“As we indicated before when we queried that schools were not ready for re-opening, it has now come to pass that our fears were not far-fetched. This goes out to tell that there is deficiency in our schools when it comes to putting in place preventative protocols. In our schools, hygiene is compromised by mere absence of sanitizers, few hand-washing stations, absence of social distancing in classes,” the Union leader said.
Furthermore, Radikolo stressed that the shifting system drastically increased the workload for teachers especially in secondary schools. He says teachers in these schools experience very high loads to an extent that some of them end up teaching up to sixty four periods per week, adding that this has not only fatigued teachers, but has also negatively affected their performance and the quality of teaching.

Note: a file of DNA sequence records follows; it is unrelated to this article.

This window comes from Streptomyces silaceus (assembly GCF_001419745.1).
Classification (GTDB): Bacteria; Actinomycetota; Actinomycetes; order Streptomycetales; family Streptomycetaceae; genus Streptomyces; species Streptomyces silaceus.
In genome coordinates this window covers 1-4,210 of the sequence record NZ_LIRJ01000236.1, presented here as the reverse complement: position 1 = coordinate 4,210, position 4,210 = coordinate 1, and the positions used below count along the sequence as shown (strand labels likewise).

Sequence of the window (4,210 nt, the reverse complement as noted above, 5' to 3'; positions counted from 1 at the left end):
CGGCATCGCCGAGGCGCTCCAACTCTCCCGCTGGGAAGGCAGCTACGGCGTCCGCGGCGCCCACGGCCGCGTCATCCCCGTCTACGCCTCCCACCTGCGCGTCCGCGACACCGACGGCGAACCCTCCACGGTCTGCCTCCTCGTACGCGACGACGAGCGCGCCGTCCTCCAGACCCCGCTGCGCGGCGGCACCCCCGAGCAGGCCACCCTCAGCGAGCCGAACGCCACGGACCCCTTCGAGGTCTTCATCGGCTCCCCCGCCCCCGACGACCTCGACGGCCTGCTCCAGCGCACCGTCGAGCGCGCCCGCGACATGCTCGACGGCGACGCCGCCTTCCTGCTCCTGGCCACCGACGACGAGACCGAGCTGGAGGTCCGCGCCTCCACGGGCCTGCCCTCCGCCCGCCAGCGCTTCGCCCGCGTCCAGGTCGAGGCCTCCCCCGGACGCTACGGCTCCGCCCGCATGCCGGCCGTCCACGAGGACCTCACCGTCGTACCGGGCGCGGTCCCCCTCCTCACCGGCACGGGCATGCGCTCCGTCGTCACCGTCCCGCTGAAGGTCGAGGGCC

In what the Union sees as failure to uphold and honour collective agreements by government, owing to the shift system introduced at primary schools, government is still in some instances refusing to honour an agreement with the Unions to hire more teachers to take up the extra classes.
“BOSETU notes with disgruntlement the use of pre-school teachers to teach in the mainstream schools with due regard for their specific areas of training and their job descriptions. This in our view is a variation of the terms of employment of the said teachers,” says Radikolo.
The Union has called on government to forthwith remedy this situation and hire more teachers to alleviate this otherwise unhealthy situation. BOSETU also expressed concerns of some school administrators who continuously run institutions with iron fists and in a totalitarian way.
“We have a few such hot spot schools which the Union has brought to attention the Ministry officials such as Maoka JSS, Artesia JSS, and Dukwi JSS. We are worried that the Ministry becomes sluggish in taking action against such errant school administration. In instances where action is taken, such school administrators are transferred and rotated around schools.”